, , | Related | August 1, 2017

(I hit my neck, which hurts, but it’s not bleeding so I think nothing more of it and continue with my day, which includes a family gathering. I’m asexual, but only my siblings know that. Every time I see my family, at least five people want to discuss my non-existent love life and make suggestions about who I should date. Since all my cousins are getting married and settling down, the whole family has gotten even more involved than before in finding me a boyfriend. When I go downstairs, I see two of my aunts first. They stare at me open-mouthed for a few moments, and then share an amazed glance.)

Me: “Hi [Aunt #1], [Aunt #2]. How are… um… What’s that look for?”

Aunt #1: *grinning broadly* “I think the real question is ‘How are YOU?’ Looks like someone had a good time last night.”

Me: “What?”

Aunt #2: “No need to play coy. It’s winter. You could’ve just worn a turtleneck, and no-one would have seen it.”

Me: “Seen what?”

Aunt #2: “Oh, come on. We know you wanted us to see it. It’s easier than telling everyone you’ve finally found someone, huh?”

Aunt #1: “Oh, this is wonderful! We thought it would never happen!”

Me: “Um… I really have no idea what you’re talking about.”

Aunt #2: *gestures to my neck*

(I go to the bathroom to look at my neck in the mirror. There’s a red mark where the metal rod hit my neck. It looks just like a hickey.)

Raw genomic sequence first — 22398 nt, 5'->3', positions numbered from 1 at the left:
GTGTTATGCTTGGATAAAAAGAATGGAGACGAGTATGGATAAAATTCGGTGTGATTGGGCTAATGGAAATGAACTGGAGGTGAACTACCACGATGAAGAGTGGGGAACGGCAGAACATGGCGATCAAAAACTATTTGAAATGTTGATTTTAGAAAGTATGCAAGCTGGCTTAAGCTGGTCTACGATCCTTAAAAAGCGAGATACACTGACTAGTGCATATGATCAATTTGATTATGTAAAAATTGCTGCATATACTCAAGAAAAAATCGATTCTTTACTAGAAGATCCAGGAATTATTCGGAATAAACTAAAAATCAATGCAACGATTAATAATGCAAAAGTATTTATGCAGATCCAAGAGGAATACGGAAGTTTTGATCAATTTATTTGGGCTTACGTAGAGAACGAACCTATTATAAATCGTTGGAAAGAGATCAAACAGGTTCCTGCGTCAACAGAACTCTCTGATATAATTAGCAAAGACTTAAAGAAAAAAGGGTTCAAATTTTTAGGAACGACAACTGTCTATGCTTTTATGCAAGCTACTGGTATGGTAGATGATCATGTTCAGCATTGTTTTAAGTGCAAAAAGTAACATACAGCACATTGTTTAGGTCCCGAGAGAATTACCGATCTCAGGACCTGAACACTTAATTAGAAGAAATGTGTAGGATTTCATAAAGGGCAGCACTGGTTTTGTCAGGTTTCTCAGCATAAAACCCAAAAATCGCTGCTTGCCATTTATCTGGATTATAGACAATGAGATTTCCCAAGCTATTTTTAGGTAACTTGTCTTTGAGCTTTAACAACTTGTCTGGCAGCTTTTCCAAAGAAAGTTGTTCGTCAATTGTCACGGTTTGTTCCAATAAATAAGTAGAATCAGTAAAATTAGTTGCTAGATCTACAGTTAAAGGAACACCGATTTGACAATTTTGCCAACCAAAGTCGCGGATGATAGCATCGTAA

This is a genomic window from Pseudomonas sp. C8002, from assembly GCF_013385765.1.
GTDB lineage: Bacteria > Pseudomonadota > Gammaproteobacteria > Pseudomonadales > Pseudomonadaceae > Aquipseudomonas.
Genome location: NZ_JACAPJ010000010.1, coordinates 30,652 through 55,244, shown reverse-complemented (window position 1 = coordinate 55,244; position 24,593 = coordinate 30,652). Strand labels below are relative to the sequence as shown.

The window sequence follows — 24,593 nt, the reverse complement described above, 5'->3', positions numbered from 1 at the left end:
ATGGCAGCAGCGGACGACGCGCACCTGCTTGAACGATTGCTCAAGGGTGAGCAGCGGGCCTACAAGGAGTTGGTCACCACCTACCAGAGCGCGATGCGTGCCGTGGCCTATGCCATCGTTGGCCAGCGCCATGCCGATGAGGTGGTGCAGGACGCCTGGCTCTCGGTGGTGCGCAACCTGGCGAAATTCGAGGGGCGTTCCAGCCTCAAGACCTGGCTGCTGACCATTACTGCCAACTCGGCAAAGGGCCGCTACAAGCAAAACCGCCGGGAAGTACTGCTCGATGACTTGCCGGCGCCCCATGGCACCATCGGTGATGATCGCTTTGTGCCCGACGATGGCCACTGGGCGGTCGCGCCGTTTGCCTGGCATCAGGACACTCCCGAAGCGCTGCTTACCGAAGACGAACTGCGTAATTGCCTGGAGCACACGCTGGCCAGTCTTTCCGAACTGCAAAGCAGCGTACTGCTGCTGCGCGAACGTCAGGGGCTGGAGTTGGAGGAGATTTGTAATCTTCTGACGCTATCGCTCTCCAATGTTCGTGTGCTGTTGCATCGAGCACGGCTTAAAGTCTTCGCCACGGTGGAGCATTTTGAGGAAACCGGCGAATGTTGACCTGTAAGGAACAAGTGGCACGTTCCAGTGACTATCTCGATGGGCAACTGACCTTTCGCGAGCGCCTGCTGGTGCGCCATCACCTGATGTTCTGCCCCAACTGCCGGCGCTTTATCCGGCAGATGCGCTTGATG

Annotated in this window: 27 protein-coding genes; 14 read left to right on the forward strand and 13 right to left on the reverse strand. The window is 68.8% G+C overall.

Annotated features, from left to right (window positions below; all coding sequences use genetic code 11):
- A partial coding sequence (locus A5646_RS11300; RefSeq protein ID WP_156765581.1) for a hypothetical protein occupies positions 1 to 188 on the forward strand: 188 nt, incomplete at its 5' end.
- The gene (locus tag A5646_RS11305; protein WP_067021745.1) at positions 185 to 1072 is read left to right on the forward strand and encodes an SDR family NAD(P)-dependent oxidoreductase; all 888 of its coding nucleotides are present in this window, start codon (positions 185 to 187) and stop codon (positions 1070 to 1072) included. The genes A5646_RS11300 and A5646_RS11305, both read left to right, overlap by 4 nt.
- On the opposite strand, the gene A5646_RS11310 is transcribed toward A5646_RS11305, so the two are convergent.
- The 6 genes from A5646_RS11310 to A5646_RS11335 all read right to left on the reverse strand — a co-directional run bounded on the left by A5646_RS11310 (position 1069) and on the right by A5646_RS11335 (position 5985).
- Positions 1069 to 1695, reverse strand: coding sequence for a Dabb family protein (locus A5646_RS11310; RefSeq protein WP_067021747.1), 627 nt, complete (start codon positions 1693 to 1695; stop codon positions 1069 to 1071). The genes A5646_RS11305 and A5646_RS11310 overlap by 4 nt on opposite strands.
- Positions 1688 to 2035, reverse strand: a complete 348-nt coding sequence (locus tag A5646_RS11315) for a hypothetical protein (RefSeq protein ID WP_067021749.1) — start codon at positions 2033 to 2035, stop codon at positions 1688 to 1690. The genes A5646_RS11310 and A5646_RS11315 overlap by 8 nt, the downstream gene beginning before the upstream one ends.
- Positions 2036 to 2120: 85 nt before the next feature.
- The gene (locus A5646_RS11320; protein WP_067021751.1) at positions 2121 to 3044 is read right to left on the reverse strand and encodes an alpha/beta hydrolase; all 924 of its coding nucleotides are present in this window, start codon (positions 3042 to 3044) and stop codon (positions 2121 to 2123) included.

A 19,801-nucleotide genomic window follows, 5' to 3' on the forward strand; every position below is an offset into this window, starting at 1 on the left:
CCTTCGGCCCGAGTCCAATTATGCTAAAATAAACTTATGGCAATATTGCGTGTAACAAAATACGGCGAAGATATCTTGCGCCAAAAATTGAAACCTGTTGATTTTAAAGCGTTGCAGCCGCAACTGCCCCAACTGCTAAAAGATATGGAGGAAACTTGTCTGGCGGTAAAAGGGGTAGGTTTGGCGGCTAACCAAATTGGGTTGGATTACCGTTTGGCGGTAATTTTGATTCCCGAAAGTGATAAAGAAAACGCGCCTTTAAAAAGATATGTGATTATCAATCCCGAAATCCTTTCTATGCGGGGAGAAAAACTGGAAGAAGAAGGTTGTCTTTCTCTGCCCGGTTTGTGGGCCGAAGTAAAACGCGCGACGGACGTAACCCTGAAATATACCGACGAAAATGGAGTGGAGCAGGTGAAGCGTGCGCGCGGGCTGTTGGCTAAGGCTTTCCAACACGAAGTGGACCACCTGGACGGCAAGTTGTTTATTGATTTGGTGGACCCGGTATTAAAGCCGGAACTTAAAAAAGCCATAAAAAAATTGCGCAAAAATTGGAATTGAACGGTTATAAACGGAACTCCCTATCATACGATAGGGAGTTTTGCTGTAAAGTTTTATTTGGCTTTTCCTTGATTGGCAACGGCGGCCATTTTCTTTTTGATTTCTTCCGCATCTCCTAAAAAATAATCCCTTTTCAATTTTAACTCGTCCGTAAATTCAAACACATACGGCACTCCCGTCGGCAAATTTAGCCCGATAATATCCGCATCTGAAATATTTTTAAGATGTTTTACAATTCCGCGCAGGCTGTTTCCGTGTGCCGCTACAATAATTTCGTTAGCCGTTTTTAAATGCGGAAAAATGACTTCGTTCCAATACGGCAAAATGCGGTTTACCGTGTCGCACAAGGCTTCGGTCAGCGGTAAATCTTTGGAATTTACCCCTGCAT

Me: *blushing furiously* “No! That’s not what this is! I was taking apart the hamper upstairs, and-”

Aunt #1: “It’s all right, honey. We know what it is. But if you aren’t ready to tell the rest of the family, we can find you a scarf or something. Oh! I have some cover-up in my bag.”

Me: “No, but it’s really not a hickey!”

(I explain the whole hamper situation, and my aunts’ huge smiles gradually fade to disappointed looks.)

Aunt #1: *sighs sadly* “Well, you’ll find someone someday, dear.”

Aunt #2: “You know, your biological clock is ticking…”

(I ended up getting yet another talk about how I needed to find a man so I could have babies. Then, I spent the rest of the day red-faced and constantly having to repeat this same conversation with almost every relative I saw. The one good thing about blushing that hard is that it sometimes hides the “hickey.”)